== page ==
“Despite the many Startup Weekends that we’ve hosted, there hasn’t been a second step to support all the projects,” Ahmadi said. “The average age of Startup Weekend participants in Tehran is [26-years old]… and of 500 entrepreneurs surveyed over five separate events, ‘team building’– or finding co-founders– ranked as the greatest ‘challenge’ for Iranian entrepreneurs.”

For their ability to connect startups with mentors, investors, and technical talent, Ahmadi sees organized events– and ‘accelerator’ programs, in particular– as the next step in Iran’s entrepreneurial progression.

“Self-organization, cultural conversation about entrepreneurship, and helpful participation of regulators is vital towards creating dense talent clusters,” Ahmadi said. “It’s really hard to showcase success stories without accelerators, because such programs help spread the news about our community. Iran is ripe… [but] most Iranians think about ‘entrepreneurship’ as owning a small business or farm or shop, rather than working in technology.”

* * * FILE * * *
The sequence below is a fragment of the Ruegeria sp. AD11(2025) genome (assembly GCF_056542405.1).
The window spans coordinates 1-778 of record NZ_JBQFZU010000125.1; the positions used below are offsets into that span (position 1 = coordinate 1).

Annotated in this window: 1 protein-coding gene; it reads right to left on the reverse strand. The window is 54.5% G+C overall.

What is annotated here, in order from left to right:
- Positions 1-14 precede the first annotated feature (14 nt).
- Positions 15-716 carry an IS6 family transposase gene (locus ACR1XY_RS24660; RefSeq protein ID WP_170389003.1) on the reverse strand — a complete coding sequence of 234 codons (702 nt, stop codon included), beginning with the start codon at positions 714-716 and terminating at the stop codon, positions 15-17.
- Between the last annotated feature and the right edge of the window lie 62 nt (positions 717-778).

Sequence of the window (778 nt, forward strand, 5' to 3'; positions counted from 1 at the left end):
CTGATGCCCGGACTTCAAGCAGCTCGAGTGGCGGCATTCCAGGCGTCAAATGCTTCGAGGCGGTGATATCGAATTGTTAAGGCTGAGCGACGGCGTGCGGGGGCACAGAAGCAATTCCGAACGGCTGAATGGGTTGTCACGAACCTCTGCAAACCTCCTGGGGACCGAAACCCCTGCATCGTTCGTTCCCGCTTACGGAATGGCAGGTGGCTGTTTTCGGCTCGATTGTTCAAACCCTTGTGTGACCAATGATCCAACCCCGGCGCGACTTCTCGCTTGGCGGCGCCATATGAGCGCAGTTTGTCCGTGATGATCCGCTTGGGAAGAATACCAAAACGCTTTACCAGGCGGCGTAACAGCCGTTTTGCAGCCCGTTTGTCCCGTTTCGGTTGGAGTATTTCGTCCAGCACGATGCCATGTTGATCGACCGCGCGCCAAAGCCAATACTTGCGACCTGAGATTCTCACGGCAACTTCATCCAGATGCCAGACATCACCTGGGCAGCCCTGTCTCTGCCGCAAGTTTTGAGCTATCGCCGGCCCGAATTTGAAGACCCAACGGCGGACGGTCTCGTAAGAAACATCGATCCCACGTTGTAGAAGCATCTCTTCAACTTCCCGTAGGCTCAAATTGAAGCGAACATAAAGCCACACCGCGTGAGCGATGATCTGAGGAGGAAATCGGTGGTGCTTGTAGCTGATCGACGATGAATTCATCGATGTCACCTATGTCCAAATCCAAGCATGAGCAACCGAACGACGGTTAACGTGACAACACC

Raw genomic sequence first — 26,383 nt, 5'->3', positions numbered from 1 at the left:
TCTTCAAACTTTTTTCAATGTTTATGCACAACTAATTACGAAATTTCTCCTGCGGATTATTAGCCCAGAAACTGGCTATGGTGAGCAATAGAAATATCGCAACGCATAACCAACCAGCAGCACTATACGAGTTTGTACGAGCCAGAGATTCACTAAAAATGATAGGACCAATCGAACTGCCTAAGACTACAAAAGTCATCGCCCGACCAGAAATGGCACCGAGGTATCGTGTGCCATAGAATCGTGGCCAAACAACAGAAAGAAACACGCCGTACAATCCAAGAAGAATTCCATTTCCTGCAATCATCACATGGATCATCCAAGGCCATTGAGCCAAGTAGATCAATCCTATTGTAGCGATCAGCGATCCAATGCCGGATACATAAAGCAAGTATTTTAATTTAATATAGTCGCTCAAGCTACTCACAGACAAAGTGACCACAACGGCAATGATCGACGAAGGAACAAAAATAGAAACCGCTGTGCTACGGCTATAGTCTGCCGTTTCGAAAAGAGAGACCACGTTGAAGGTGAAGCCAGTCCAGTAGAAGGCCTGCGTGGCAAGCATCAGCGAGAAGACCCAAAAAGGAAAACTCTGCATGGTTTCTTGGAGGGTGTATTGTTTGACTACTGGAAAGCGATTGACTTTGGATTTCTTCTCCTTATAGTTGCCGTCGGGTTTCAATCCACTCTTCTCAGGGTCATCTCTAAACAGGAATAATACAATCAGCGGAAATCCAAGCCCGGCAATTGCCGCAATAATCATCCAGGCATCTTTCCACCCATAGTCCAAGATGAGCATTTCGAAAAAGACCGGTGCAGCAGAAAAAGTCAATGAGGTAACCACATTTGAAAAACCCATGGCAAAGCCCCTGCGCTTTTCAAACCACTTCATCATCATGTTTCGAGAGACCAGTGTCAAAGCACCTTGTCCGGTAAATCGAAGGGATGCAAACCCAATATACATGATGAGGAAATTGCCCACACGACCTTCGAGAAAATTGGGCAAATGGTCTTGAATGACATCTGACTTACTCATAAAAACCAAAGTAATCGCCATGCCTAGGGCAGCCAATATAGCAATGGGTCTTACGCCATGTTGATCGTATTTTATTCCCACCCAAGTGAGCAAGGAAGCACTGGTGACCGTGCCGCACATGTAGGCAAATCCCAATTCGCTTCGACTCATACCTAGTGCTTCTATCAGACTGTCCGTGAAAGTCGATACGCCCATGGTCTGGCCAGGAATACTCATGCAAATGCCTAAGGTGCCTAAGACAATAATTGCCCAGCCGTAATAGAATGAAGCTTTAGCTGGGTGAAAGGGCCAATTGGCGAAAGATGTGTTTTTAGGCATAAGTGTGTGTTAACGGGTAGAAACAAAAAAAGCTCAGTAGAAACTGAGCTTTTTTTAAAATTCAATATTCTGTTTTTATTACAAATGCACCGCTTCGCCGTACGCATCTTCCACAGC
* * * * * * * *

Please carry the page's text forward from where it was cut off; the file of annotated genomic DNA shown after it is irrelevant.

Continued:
Ahmadi intends his work with Hamfekr, the IEA, and technology festivals to help startups find and keep employees.

“We are planning an advocacy campaign to change the way technical professionals in Iran think about risk and entrepreneurship,” Ahmadi said. “We believe that [Iranian contractors] are taking more risk by freelancing, rather than building ownership in a company.”

UP Global’s white paper found that once talent becomes available, government can encourage entrepreneurial growth through sponsoring physical hubs, creating flexible labor markets (to attract people with a variety of skills and experience,) supporting STEM education, and promoting diversity in the workplace.

Entrepreneurs in Iran also hope to address severe hiring disparity in their country.

Women account for 86% of the student body in Iran from secondary education onward, and the integration of Iran’s women is essential to addressing the country’s startup and innovation challenges; however, engagement of women in startups and managerial positions has been disportionately low (just 4% of management jobs in Iran are held by women.)

Arezoo Khosravi helped organize Startup Weekend Women’s Edition in Tehran last September in an effort to address this hiring discrepancy; 62% of attendees were female entrepreneurs and academics from Tehran’s community.

Startup Weekend Iran, Startup Weekend Women,

Participants at Startup Weekend Women Tehran.

BwIc7lAIYAAze0kstartup weekend tehran

Khosravi’s entrepreneurial journey in Iran– from attending university, working with the United Nations, and creating a startup with her husband– compelled her to help other young women create their own jobs in the face of hiring inequality.